11. Raman structural studies of the nickel electrode

    NASA Technical Reports Server (NTRS)

    Cornilsen, B. C.

    1985-01-01

    Raman spectroscopy is sensitive to empirically controlled nickel electrode structural variations, and has unique potential for structural characterization of these materials. How the structure relates to electrochemical properties is examined so that the latter can be more completely understood, controlled, and optimized. Electrodes were impregnated and cycled, and cyclic voltammetry is being used for electrochemical characterization. Structural variation was observed which has escaped detection using other methods. Structural changes are induced by: (1) cobalt doping, (2) the state of change or discharge, (3) the preparation conditions and type of buffer used, and (4) the formation process. Charged active mass has an NiOOH-type structure, agreeing with X-ray diffraction results. Discharged active mass, however, is not isostructural with beta-Ni(OH)2. Chemically prepared alpha phases are not isostructural either. A disordered structural model, containing point defects, is proposed for the cycled materials. This model explains K(+) incorporation. Band assignments were made and spectra interpreted for beta-Ni(OH)2, electrochemical NiOOH and chemically precipitated NiOOH.

  12. AC impedance study of degradation of porous nickel battery electrodes

    NASA Technical Reports Server (NTRS)

    Lenhart, Stephen J.; Macdonald, D. D.; Pound, B. G.

    1987-01-01

    AC impedance spectra of porous nickel battery electrodes were recorded periodically during charge/discharge cycling in concentrated KOH solution at various temperatures. A transmission line model (TLM) was adopted to represent the impedance of the porous electrodes, and various model parameters were adjusted in a curve fitting routine to reproduce the experimental impedances. Degradation processes were deduced from changes in model parameters with electrode cycling time. In developing the TLM, impedance spectra of planar (nonporous) electrodes were used to represent the pore wall and backing plate interfacial impedances. These data were measured over a range of potentials and temperatures, and an equivalent circuit model was adopted to represent the planar electrode data. Cyclic voltammetry was used to study the characteristics of the oxygen evolution reaction on planar nickel electrodes during charging, since oxygen evolution can affect battery electrode charging efficiency and ultimately electrode cycle life if the overpotential for oxygen evolution is sufficiently low.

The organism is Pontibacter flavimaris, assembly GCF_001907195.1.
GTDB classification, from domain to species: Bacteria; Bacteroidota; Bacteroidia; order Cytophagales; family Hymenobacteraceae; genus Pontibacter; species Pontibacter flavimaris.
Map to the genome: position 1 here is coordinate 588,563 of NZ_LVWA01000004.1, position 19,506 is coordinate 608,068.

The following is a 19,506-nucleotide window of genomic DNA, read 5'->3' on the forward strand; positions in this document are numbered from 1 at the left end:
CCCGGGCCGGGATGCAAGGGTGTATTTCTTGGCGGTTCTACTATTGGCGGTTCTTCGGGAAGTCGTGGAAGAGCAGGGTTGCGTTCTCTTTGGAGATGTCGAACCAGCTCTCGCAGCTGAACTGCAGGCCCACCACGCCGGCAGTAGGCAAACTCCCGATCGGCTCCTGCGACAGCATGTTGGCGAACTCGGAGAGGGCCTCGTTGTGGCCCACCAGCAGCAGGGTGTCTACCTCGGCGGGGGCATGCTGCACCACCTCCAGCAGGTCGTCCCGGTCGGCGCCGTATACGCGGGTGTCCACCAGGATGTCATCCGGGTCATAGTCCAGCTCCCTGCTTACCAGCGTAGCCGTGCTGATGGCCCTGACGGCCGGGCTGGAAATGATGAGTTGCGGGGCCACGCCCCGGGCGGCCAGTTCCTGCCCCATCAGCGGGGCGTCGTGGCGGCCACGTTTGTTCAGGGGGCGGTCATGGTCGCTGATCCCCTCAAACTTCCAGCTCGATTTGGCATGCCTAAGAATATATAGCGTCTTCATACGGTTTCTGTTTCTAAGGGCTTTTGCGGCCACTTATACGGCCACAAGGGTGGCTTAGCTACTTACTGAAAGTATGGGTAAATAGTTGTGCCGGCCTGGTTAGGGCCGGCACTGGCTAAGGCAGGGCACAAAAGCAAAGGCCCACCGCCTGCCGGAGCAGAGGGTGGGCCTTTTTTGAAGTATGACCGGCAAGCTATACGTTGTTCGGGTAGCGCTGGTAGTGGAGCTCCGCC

13. [Radionuclide study of acupuncture points].

    PubMed

    Wu, C C; Jong, S B

    1990-12-01

    During recent years, upon investigation of the meridian which is an important part of the traditional concept in Chinese medicine, we have obtained several significant findings using radionuclide: 1. By subcutaneous injection (SC) of Tc-99m pertechnetate at acupuncture points K-3 and B-60, it was found that certain acupuncture points may be closely related to the venous drainage. 2. A new technique of radionuclide venography, namely SC-RNV of the lower limbs, was established through the above study. The SC-RNV subsequently proved to be clinically available in diagnosis of DVT and calf varicose veins. By SC injection of Tc-99m pertechnetate at various acupuncture points (APP) and nonacupuncture points (non-APP) it seemed that not every APP is closely related to venous drainage, and so is not the non-APP. As for the mechanism of SC-RNV, through SC injection of T1-201 chloride and Ga-67 citrate at K-3 respectively, it was found that the Na-K pumping system may play a major role in the drainage of soft tissue fluid from the APP into th venous flow. We now continue to investigate the meridian with radionuclide and hope to understand more clearly the physiological function of the APP, especially its relationship with the veins. PMID:2176243